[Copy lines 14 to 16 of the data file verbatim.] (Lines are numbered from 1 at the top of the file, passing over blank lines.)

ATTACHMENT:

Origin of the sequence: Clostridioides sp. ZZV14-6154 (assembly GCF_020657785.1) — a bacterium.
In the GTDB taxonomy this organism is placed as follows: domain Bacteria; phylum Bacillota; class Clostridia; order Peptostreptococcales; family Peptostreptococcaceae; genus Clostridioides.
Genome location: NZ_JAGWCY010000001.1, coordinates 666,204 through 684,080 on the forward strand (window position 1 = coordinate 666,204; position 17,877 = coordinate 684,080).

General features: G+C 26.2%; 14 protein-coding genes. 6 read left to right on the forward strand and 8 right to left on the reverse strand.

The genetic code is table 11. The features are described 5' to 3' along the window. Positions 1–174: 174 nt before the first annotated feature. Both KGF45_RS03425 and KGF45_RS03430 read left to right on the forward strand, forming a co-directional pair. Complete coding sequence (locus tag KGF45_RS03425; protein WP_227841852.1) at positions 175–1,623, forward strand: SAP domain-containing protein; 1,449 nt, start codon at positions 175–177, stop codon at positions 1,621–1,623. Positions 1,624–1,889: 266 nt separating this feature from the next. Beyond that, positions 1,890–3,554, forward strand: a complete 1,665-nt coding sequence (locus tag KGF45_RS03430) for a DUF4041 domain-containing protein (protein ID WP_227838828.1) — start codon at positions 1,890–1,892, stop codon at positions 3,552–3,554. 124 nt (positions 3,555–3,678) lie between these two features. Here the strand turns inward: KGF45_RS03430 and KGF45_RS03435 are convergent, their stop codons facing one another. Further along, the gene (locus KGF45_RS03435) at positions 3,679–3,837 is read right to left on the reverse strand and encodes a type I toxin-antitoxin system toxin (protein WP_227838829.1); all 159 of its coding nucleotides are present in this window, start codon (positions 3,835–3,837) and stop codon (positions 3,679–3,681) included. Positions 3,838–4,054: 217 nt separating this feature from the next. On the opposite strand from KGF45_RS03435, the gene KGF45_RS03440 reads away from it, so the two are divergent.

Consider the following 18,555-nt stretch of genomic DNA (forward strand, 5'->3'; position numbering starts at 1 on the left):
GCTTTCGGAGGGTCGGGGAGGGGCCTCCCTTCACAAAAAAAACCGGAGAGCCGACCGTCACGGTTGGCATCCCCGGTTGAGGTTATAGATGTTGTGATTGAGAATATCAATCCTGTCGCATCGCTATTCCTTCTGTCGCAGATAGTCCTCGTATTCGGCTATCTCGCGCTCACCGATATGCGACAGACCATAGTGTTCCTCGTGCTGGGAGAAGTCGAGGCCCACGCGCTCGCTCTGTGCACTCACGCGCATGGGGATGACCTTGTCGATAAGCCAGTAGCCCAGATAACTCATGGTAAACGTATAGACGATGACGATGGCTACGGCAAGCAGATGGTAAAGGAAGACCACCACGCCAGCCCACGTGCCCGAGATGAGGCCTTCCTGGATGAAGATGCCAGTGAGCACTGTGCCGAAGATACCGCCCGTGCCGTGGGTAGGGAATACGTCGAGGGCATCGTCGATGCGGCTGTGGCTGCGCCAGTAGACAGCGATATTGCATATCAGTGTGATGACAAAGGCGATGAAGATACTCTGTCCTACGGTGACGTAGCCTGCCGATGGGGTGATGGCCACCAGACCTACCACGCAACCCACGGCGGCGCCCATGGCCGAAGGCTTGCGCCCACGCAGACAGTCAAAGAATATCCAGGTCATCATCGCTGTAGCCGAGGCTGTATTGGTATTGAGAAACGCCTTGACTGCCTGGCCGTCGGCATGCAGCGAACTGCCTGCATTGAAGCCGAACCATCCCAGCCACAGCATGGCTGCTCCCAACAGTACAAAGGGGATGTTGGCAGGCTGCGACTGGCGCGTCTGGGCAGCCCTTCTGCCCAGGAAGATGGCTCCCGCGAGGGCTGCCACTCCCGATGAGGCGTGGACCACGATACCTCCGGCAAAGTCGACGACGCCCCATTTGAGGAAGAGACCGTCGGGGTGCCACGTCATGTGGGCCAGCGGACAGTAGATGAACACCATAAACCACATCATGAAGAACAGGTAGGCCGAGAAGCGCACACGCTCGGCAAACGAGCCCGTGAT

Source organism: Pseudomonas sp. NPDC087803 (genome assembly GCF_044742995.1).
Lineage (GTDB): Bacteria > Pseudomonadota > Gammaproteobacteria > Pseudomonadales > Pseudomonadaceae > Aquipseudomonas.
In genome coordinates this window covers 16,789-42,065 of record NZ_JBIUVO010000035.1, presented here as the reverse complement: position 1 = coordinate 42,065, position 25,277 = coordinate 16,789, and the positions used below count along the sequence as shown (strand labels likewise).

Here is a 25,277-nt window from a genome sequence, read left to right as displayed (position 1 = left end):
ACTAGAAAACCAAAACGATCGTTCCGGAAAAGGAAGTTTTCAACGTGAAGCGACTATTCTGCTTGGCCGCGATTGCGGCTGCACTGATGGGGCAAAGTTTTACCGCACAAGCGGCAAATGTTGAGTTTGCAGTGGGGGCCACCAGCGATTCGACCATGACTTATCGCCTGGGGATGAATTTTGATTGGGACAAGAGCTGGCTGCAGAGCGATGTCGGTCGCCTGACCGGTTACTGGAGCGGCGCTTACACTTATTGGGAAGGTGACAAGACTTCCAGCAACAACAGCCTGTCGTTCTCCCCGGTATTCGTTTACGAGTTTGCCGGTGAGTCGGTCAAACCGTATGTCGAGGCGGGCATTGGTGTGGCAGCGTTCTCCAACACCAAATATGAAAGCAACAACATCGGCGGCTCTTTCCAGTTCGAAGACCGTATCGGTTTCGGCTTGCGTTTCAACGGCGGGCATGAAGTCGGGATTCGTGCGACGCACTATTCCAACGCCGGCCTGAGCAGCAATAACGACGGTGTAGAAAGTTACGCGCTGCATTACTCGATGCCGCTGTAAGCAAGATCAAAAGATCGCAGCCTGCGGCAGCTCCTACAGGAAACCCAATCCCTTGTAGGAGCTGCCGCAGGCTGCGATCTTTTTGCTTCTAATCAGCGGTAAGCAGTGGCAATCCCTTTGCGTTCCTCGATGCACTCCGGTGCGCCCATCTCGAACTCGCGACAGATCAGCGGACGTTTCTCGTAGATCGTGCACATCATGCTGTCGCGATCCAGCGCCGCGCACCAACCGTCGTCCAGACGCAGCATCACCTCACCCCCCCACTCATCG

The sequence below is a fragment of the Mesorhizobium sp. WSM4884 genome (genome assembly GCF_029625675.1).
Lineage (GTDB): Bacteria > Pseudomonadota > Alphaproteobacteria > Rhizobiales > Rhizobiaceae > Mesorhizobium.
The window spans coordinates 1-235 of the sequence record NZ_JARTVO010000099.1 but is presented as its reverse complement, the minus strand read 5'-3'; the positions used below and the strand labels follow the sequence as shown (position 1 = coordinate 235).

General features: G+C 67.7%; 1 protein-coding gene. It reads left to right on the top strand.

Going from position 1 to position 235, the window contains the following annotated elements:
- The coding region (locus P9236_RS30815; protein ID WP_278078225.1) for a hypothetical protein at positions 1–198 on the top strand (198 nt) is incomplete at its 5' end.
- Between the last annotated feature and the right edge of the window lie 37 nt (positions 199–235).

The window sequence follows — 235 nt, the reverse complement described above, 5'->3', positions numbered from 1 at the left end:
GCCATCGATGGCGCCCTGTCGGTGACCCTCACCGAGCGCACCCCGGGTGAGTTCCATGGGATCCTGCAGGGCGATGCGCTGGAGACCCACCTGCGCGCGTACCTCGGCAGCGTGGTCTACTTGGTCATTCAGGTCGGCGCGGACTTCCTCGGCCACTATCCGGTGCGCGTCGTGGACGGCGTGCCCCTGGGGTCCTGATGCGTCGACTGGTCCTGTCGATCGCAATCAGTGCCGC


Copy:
Lineage (GTDB): Bacteria > Pseudomonadota > Alphaproteobacteria > Rhizobiales > Rhizobiaceae > Mesorhizobium.
The window spans coordinates 1-235 of the sequence record NZ_JARTVO010000099.1 but is presented as its reverse complement, the minus strand read 5'-3'; the positions used below and the strand labels follow the sequence as shown (position 1 = coordinate 235).

General features: G+C 67.7%; 1 protein-coding gene. It reads left to right on the top strand.